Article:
General city Information, Ottawa
There is a big spider in front of The National gallery in Ottawa - not for the arachnophobic like me. It carries a sack of marble eggs. I ventured under it and took a photo of its 26 marble eggs (see one of my photos).
The most popular photo taken with the spider is standing in front of it at a certain distance so it seems like it is chasing you. Everybody has their photo taken with the spider :)
The spider, which is 30 ft. heigh, which is 9 meters, is called Maman, French for Mommy, by the late artist Louise Bourgeois (who died at a very old age on 31st of May, 2010, while I was still in Ottawa). She got the nickname Spiderwoman after she made this spider. Louise´s mother is the inspiration for the sculpture, in a good way.
The spider was placed in front of the National Gallery of Canada in 2005. Not everyone is happy though with having this big spider in their city. Not aracnophobics for sure.
The Peacekeeping monument, Reconciliation, is a monument depicting 3 soldiers, two men and one woman. It commemorates Canada's role in peacekeeping. Over 110.000 peacekeepers have served in conflicted zones since 1948, so this monument honours a lot of people, both the living and the dead.
Reconciliation was made by Jack Harman in 1992.
I like this monument so much, the peace-message is so forceful. That they stand at such a high point is a symbol of the resolution of conflict.
At the base of the monument there is a quotation by Lester B. Pearson:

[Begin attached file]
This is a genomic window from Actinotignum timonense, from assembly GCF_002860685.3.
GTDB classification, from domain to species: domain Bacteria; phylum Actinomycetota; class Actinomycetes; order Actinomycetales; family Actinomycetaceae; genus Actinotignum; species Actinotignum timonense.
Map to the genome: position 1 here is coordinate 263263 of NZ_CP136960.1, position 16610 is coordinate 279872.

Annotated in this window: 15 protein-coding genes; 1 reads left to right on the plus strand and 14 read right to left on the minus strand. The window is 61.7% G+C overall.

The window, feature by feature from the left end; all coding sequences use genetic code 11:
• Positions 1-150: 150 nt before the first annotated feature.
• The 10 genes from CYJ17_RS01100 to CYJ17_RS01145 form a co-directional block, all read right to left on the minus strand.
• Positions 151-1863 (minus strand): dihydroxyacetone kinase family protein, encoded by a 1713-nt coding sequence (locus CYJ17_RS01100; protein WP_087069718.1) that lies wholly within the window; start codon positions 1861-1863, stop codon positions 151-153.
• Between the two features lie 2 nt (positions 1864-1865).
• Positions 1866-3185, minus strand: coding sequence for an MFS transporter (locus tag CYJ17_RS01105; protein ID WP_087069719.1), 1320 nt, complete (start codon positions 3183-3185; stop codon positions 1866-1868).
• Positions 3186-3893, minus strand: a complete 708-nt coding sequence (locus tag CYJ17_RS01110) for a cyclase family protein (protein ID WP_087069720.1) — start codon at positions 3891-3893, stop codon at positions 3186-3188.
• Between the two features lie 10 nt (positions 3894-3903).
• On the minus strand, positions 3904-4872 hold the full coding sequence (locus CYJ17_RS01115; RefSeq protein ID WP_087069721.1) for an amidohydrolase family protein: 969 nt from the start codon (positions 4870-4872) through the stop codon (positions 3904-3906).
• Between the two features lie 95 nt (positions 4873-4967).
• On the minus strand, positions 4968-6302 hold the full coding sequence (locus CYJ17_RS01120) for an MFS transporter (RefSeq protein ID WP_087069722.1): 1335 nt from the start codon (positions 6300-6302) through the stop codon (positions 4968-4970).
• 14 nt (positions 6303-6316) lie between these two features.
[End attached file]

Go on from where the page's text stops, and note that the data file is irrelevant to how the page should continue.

"We need action not only to end the fighting but to make the peace...
My own government would be glad to recommend Canadian participation
in such a United Nations force
a truly international peace and police force."
Lester B. Pearson
November 2, 1956
A really powerful monument.
When visiting Ottawa for the first time I thought all the shops were in the down-town area where the big buildings are. Only to find out that that area is mainly official government buildings and that most of the shopping is to be found on Bank street. And in malls and shopping complexes around town. Yes, and the market area. Bank street of course got its name from the banks which were located in this area.
Bank street is a really long street and starts from Wellington (the street by Parliament Hill) and is lined with shops all the way down to Gladstone Avenue in Centretown. By Queensway bridge the posh area Glebe starts (still Bank street though). There are so many small cute stores and cafés there and this street is so worth a visit.
The Glebe looks like a little village with the main street with all its diverse shops and restaurants, ever so lovely. There are more and more restaurants and cafés here. I visit here every year and I noticed that it is less shopping and more eating.
Where ever I travel I always look for Chinatown in every city - being a vegan I prefer buying health-food in Chinatown rather than in over-prized health-food stores. I don´t know about the quality of the food though.
Chinatown in Ottawa is one long street - Somerset street. It has got Chinese restaurants, supermarkets, gift stores, hairdressers and I saw one fortune-teller as well. It is not a big area, small really, but I went there often to buy my food. Here is where one can find the cheapest tofu and seaweed - if one is into that kind of food ;)
In 2011 I went for Dim Sum with a VT-friend and 3 of his friends. It was quite interesting really as I had never been for Dim Sum before, and the restaurant in Chinatown was packed, and there was a line of people waiting to get in.